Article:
Why China Topping the U.S. is Good News for the Dow Jones Industrials

Chinese economic supremacy was inevitable, but the stocks in the Dow will find ways to profit.

Dan Caplinger
Dan Caplinger
Apr 30, 2014 at 11:00AM

The Dow Jones Industrials (DJINDICES:^DJI) continued their upward trajectory in early trading Wednesday, up 15 points as of 12:38 p.m. EDT. Investors were initially uncertain about the impact of U.S. gross domestic product data that was far weaker than expected, with a tough winter contributing to sluggishness in the economy. In addition, a report from the World Bank focused on the upward trend of China's economy growing to surpass the U.S. as the world's biggest economic power. But for long-term investors, the rise of China's economy should come as no surprise. In fact, it should create optimism about the prospects for Caterpillar (NYSE:CAT), Boeing (NYSE:BA), McDonald's (NYSE:MCD), and the many other companies both within the Dow and beyond that stand to profit from Chinese growth.

Photo credit: Flickr/Thomas sauzedde.

What the World Bank said
When you look at GDP figures based on prevailing currency exchange rates, the Chinese economy still has years to go before it will catch up with and surpass the size of the U.S. economy. But the World Bank report argued that when you look at actual currency purchasing power rather than nominal exchange rates, the Chinese economy was within 13% of the U.S. economy three years ago. Based on the faster growth rates that China has posted in the ensuing three years, its economy would be poised to pass the U.S. this year in terms of purchasing power.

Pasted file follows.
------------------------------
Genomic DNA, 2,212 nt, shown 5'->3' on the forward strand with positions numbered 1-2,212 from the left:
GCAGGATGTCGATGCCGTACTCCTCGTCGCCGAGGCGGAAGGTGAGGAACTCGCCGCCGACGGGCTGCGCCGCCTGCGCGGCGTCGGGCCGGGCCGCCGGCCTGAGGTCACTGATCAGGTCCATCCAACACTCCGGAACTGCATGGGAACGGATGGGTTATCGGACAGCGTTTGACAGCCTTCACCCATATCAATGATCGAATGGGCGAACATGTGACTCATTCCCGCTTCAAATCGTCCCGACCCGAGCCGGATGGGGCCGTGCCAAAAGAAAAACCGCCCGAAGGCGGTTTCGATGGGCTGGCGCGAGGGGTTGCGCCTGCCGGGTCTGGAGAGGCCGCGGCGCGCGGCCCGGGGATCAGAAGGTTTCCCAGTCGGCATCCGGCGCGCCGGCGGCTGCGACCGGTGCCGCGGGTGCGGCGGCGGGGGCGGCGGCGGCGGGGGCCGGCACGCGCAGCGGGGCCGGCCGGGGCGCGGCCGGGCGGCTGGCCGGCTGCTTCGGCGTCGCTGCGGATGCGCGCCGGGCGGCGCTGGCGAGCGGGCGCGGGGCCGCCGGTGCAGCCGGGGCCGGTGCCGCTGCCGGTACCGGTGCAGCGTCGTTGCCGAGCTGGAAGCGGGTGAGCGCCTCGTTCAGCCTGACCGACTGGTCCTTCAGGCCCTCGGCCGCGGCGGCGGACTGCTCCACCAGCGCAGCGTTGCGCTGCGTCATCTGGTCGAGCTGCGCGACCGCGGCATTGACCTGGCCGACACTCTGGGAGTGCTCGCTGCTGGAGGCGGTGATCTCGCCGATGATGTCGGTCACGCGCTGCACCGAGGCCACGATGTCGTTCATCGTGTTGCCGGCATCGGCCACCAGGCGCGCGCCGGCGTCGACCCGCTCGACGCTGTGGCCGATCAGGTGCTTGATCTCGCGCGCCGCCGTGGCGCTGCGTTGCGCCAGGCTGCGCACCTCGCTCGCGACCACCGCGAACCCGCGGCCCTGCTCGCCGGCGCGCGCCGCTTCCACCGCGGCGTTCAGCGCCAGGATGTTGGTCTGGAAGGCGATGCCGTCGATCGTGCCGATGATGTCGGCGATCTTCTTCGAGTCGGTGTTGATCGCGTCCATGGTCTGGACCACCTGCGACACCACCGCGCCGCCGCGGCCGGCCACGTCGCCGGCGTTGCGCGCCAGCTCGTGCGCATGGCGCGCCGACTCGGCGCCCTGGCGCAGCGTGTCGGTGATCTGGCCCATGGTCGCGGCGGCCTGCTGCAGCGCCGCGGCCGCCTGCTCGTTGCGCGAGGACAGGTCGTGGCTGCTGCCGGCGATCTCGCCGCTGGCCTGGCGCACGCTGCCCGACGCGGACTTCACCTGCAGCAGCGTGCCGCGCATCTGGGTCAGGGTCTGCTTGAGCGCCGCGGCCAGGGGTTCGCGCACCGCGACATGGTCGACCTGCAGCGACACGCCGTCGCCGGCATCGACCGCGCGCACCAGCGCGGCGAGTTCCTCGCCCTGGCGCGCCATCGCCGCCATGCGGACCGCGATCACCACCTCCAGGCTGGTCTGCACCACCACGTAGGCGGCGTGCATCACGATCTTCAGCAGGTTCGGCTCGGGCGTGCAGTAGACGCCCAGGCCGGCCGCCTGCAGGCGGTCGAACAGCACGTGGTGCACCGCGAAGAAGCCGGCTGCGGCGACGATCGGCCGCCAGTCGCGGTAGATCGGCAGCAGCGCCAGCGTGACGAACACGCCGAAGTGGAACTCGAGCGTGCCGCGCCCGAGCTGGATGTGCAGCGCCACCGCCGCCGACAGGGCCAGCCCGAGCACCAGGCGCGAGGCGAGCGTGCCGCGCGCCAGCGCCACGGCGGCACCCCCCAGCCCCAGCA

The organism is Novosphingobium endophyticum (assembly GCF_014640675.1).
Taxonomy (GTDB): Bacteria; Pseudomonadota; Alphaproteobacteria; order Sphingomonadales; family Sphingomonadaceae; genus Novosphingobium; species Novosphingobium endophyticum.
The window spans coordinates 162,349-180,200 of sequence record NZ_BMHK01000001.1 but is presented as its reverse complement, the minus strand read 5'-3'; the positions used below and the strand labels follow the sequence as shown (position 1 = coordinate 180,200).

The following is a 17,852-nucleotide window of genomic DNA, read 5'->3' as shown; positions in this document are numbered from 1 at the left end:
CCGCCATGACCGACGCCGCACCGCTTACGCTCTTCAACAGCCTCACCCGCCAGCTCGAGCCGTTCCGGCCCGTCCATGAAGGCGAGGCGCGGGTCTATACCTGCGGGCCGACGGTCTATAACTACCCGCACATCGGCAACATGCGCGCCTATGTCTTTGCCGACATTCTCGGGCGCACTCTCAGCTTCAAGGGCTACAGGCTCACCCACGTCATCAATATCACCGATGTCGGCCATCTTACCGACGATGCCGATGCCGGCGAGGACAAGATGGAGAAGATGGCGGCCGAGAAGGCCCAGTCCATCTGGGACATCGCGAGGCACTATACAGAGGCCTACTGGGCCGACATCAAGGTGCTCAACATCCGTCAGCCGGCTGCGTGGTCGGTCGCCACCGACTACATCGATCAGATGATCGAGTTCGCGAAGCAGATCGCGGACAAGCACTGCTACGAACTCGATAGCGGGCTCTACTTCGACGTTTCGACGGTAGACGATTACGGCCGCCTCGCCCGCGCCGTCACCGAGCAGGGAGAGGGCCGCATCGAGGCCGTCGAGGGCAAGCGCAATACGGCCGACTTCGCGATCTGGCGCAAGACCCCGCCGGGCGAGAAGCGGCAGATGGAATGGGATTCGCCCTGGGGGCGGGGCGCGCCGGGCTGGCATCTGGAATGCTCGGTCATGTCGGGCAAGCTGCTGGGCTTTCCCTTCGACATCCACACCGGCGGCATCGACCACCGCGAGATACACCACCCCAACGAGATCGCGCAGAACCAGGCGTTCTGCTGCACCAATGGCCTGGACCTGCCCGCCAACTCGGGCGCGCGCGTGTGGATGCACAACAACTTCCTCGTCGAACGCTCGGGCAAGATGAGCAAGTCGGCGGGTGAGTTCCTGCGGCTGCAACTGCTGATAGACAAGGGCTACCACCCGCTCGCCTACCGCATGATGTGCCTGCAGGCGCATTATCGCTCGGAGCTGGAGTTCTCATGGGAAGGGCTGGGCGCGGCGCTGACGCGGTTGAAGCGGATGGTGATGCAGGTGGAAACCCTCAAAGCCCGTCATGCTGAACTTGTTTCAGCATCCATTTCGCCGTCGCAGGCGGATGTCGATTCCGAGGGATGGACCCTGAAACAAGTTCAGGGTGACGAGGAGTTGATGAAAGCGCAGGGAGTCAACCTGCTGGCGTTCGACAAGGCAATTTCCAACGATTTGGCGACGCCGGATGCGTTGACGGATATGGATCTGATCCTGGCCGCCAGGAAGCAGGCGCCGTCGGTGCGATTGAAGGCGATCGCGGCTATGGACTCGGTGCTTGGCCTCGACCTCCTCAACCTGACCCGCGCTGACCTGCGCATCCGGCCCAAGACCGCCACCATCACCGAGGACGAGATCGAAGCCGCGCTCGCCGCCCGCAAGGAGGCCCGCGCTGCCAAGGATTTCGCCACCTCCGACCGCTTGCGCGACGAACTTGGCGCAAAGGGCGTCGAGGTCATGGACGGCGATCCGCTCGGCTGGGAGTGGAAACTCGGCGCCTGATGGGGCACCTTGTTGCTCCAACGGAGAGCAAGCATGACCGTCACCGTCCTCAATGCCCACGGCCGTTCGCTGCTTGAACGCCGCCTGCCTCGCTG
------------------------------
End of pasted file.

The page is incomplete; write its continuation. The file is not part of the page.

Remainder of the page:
Investors have long realized that a country with a population more than four times that of the U.S. would eventually pass it up in terms of raw economic size. But the more important issue is whether Beijing will fully engage with the global economy, or whether it will use protectionist measures and other tactics to benefit its domestic businesses over international companies seeking to enter the lucrative Chinese market.

So far, we've seen mixed results from China. On one hand, Chinese companies in many key industries, such as solar energy and base-metal mining, have ramped up production to the point that some counties have responded with allegations of improper trade practices and retaliatory measures such as tariffs. On the other hand, top U.S. brands such as McDonald's and KFC have had great success in penetrating the Chinese market, and despite short-term scares, prospects for top global brands in the China look strong in the long run.

For companies in the Dow Jones Industrials, the opportunities for further growth in China are extraordinary. Even once it becomes the globe's top economy, China will still have a per-capita GDP less than 25% that of the U.S., and that leaves plenty of room for further growth. The rise in demand for raw materials will bolster mining companies, and the need for greater construction and infrastructure will lead to a turnaround for Caterpillar and its sales of heavy equipment. A rising middle class will have all sorts of positive economic impacts, raising demand for everything from Boeing aircraft to U.S.-supplied entertainment. The huge investments that U.S. companies have made in creating powerful brands worldwide will pay off as Chinese consumers set goals for improving their standard of living and can spend more in order to achieve those goals.

Those with nationalist tendencies will mourn the passing of the U.S.' reign atop the global economy. But the U.S. stocks in the Dow Jones Industrials will have ample opportunity to participate in China's rise in coming decades.